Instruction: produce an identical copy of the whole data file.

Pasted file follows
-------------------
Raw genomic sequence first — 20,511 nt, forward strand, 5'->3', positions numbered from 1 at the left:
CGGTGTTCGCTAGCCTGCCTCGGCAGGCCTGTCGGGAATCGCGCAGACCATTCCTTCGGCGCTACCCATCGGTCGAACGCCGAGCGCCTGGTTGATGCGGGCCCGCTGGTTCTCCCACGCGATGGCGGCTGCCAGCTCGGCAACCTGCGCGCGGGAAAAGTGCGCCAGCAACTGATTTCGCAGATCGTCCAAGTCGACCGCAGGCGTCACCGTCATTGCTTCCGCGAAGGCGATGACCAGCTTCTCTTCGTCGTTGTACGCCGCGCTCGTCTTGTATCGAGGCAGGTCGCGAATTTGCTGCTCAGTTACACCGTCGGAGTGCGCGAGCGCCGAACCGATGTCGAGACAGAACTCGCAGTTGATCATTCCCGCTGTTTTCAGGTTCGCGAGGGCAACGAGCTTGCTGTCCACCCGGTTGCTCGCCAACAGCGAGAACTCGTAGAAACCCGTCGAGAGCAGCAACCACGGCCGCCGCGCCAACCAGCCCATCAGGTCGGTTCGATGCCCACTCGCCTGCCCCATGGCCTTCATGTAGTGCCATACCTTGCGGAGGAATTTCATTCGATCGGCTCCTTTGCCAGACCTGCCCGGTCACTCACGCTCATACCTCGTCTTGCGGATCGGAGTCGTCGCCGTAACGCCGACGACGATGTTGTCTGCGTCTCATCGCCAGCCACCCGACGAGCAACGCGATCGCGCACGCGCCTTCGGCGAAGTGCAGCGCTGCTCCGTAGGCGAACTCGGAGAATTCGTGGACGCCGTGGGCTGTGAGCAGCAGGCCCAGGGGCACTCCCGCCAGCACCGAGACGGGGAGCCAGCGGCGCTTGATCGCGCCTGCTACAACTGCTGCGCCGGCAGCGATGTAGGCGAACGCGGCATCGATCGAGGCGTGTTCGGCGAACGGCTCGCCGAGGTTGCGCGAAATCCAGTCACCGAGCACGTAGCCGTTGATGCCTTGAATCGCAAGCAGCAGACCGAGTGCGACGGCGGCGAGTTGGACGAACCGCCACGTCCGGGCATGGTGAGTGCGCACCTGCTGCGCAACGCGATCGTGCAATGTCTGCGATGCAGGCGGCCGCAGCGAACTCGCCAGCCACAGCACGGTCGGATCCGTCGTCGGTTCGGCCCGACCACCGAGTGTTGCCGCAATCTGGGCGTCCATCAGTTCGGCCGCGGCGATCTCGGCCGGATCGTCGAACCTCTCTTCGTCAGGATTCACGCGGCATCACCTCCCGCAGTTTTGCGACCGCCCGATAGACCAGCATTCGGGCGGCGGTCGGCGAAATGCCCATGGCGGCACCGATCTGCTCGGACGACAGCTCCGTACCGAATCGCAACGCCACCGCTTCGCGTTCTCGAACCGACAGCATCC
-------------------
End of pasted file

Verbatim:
Raw genomic sequence first — 20,511 nt, forward strand, 5'->3', positions numbered from 1 at the left:
CGGTGTTCGCTAGCCTGCCTCGGCAGGCCTGTCGGGAATCGCGCAGACCATTCCTTCGGCGCTACCCATCGGTCGAACGCCGAGCGCCTGGTTGATGCGGGCCCGCTGGTTCTCCCACGCGATGGCGGCTGCCAGCTCGGCAACCTGCGCGCGGGAAAAGTGCGCCAGCAACTGATTTCGCAGATCGTCCAAGTCGACCGCAGGCGTCACCGTCATTGCTTCCGCGAAGGCGATGACCAGCTTCTCTTCGTCGTTGTACGCCGCGCTCGTCTTGTATCGAGGCAGGTCGCGAATTTGCTGCTCAGTTACACCGTCGGAGTGCGCGAGCGCCGAACCGATGTCGAGACAGAACTCGCAGTTGATCATTCCCGCTGTTTTCAGGTTCGCGAGGGCAACGAGCTTGCTGTCCACCCGGTTGCTCGCCAACAGCGAGAACTCGTAGAAACCCGTCGAGAGCAGCAACCACGGCCGCCGCGCCAACCAGCCCATCAGGTCGGTTCGATGCCCACTCGCCTGCCCCATGGCCTTCATGTAGTGCCATACCTTGCGGAGGAATTTCATTCGATCGGCTCCTTTGCCAGACCTGCCCGGTCACTCACGCTCATACCTCGTCTTGCGGATCGGAGTCGTCGCCGTAACGCCGACGACGATGTTGTCTGCGTCTCATCGCCAGCCACCCGACGAGCAACGCGATCGCGCACGCGCCTTCGGCGAAGTGCAGCGCTGCTCCGTAGGCGAACTCGGAGAATTCGTGGACGCCGTGGGCTGTGAGCAGCAGGCCCAGGGGCACTCCCGCCAGCACCGAGACGGGGAGCCAGCGGCGCTTGATCGCGCCTGCTACAACTGCTGCGCCGGCAGCGATGTAGGCGAACGCGGCATCGATCGAGGCGTGTTCGGCGAACGGCTCGCCGAGGTTGCGCGAAATCCAGTCACCGAGCACGTAGCCGTTGATGCCTTGAATCGCAAGCAGCAGACCGAGTGCGACGGCGGCGAGTTGGACGAACCGCCACGTCCGGGCATGGTGAGTGCGCACCTGCTGCGCAACGCGATCGTGCAATGTCTGCGATGCAGGCGGCCGCAGCGAACTCGCCAGCCACAGCACGGTCGGATCCGTCGTCGGTTCGGCCCGACCACCGAGTGTTGCCGCAATCTGGGCGTCCATCAGTTCGGCCGCGGCGATCTCGGCCGGATCGTCGAACCTCTCTTCGTCAGGATTCACGCGGCATCACCTCCCGCAGTTTTGCGACCGCCCGATAGACCAGCATTCGGGCGGCGGTCGGCGAAATGCCCATGGCGGCACCGATCTGCTCGGACGACAGCTCCGTACCGAATCGCAACGCCACCGCTTCGCGTTCTCGAACCGACAGCATCC